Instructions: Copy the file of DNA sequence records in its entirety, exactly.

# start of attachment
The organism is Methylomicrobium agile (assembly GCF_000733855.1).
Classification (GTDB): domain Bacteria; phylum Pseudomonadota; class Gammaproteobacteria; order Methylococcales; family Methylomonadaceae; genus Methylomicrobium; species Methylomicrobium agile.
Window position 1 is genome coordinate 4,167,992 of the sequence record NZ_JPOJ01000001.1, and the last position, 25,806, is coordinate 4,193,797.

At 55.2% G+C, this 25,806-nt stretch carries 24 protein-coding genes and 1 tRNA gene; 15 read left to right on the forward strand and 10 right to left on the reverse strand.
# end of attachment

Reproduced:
The organism is Methylomicrobium agile (assembly GCF_000733855.1).
Classification (GTDB): domain Bacteria; phylum Pseudomonadota; class Gammaproteobacteria; order Methylococcales; family Methylomonadaceae; genus Methylomicrobium; species Methylomicrobium agile.
Window position 1 is genome coordinate 4,167,992 of the sequence record NZ_JPOJ01000001.1, and the last position, 25,806, is coordinate 4,193,797.

At 55.2% G+C, this 25,806-nt stretch carries 24 protein-coding genes and 1 tRNA gene; 15 read left to right on the forward strand and 10 right to left on the reverse strand.